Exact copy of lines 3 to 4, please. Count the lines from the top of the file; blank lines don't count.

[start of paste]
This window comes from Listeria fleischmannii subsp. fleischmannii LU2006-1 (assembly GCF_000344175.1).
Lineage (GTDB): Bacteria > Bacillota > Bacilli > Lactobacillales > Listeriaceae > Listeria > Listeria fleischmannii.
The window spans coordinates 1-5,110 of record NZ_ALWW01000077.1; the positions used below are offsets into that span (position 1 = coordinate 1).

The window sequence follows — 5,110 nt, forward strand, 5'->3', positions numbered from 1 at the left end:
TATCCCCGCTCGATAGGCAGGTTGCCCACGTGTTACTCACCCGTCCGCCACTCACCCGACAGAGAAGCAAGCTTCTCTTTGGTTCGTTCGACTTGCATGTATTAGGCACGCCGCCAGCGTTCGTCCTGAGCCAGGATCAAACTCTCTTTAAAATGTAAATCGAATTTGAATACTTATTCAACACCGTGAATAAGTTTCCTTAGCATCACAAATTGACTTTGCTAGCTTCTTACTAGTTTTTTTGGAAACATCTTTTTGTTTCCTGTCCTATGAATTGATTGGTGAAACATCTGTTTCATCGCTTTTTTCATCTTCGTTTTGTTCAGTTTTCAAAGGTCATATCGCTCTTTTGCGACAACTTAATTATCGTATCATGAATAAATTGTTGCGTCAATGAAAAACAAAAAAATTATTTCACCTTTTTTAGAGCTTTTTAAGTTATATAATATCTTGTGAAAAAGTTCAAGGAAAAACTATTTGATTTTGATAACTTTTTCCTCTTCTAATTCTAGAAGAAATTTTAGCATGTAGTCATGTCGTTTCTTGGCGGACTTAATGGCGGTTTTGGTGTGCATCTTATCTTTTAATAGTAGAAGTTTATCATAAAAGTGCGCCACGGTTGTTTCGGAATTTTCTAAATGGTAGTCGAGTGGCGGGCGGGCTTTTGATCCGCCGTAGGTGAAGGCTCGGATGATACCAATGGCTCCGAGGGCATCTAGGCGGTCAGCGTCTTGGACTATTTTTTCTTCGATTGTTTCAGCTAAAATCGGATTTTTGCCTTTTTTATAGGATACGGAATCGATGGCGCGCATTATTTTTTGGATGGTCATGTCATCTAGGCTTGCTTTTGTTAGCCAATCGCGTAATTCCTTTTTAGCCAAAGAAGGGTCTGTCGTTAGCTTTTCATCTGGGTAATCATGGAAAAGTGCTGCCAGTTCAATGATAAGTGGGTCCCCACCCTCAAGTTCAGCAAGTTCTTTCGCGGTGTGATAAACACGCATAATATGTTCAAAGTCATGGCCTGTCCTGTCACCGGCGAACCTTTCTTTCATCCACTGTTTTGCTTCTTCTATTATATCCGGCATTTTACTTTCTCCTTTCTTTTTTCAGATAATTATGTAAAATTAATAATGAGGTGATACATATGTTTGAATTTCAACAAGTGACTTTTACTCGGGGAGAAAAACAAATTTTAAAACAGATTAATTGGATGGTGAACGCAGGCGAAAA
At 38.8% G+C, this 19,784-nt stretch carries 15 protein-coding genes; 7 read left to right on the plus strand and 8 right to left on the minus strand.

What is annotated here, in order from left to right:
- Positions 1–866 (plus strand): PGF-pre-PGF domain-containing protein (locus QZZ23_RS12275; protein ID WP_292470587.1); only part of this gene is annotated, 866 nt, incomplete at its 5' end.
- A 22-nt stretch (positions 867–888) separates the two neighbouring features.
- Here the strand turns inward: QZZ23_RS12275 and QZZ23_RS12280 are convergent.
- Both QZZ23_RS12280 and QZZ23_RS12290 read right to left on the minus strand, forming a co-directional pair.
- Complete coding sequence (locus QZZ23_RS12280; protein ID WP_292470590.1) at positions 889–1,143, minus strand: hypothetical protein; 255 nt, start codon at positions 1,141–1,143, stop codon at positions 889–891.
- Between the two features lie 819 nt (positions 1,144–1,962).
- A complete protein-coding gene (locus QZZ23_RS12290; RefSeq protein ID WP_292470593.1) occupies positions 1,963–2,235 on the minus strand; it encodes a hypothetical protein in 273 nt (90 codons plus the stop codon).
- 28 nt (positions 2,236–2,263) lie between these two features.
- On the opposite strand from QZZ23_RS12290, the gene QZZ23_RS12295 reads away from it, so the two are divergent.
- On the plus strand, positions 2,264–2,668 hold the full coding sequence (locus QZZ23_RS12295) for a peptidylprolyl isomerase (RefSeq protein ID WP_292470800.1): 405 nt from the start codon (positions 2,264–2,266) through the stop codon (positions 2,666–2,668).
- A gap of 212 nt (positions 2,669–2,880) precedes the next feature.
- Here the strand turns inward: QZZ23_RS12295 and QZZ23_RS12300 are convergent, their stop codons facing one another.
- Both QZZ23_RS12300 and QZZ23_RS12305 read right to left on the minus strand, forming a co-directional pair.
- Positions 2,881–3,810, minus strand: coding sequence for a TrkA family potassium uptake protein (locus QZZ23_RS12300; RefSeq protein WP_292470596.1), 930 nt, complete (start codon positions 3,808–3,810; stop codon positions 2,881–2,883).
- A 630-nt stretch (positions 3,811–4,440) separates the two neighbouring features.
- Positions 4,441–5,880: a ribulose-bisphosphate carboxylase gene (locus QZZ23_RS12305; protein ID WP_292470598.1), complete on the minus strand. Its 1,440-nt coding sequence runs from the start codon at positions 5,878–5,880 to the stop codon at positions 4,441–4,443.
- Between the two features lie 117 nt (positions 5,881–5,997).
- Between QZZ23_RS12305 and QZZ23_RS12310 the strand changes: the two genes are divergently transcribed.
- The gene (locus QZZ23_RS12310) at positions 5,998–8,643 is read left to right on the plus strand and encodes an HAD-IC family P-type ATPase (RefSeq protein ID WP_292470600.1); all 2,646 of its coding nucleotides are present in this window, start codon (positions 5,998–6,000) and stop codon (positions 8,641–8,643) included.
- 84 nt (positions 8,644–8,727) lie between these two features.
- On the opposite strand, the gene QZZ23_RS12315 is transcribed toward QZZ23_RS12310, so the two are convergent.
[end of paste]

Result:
The window spans coordinates 1-5,110 of record NZ_ALWW01000077.1; the positions used below are offsets into that span (position 1 = coordinate 1).

The window sequence follows — 5,110 nt, forward strand, 5'->3', positions numbered from 1 at the left end: